Middle school art is all about experimenting with different media, developing a personal style, and finding your own expressive voice. A big part of developing your own style and honing in on your individuality is being aware and exposed to our history…those who have come before us.
For this lesson, I told 6th graders that they would be painting a still-life. Specifically, a vase of flowers. They were allowed to choose any artist from any time period as their source of inspiration. 6th graders researched various artists, examined artistic styles, and printed off photographs to use as reference.
We discussed different types of flowers and what they symbolize. In general, flowers signify innocence as well as impermanence. They are a reminder of the shortness of our own existence and the fleeting nature of life’s earthly pleasures. 6th graders used charcoal sticks and the gridding system to transfer the vase and flowers onto their canvases. Afterwards, I demonstrated an underpainting technique as 6th graders painted a translucent wash of watercolors on top of their drawings.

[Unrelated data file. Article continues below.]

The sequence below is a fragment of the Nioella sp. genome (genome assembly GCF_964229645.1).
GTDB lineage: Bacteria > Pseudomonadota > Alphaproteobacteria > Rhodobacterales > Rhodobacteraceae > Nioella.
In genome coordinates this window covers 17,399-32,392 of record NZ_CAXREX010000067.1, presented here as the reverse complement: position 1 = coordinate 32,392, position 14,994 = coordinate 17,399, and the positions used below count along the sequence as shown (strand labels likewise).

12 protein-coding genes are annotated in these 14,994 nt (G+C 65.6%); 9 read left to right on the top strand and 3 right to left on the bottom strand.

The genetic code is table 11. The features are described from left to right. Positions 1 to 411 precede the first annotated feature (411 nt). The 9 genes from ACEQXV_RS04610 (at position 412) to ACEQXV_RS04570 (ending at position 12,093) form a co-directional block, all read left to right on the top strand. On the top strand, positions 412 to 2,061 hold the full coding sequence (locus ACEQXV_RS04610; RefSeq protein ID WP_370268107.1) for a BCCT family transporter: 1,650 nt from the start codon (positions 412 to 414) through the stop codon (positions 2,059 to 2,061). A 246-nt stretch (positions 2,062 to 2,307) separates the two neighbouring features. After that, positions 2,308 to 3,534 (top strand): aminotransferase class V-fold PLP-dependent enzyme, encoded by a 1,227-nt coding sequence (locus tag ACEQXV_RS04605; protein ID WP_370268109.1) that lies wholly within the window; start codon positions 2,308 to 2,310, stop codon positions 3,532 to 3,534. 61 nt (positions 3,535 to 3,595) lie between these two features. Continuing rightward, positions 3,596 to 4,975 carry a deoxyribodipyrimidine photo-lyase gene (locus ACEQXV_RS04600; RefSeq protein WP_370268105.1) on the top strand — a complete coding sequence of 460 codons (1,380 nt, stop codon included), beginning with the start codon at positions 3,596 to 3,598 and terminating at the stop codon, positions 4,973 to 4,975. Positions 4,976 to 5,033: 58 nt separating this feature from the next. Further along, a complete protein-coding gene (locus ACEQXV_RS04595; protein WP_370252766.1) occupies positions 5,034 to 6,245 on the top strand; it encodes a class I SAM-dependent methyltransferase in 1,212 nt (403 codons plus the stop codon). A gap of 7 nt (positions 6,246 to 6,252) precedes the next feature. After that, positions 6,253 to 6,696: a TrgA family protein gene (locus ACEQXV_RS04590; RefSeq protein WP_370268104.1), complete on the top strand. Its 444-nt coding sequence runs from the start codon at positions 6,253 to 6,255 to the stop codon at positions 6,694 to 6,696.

When the color was was complete, 6th graders practiced mixing tints, tones, and shades in their sketchbooks. 6th graders labeled the highlights, shadows, and midtones in their reference photos and painted them into their paintings. Here are some pictures I took throughout the process!
Students finished them up by painting the borders, signing their initials, and spraying their canvases with fixative. Lastly, 6th graders wrote brief artist statements in their sketchbooks to describe the artist they referenced and techniques and colors they used. I also asked students to think creatively and write about the type of setting in which their vases of flowers would be displayed.
Here are some from the 6-4 section. Aren’t they fun?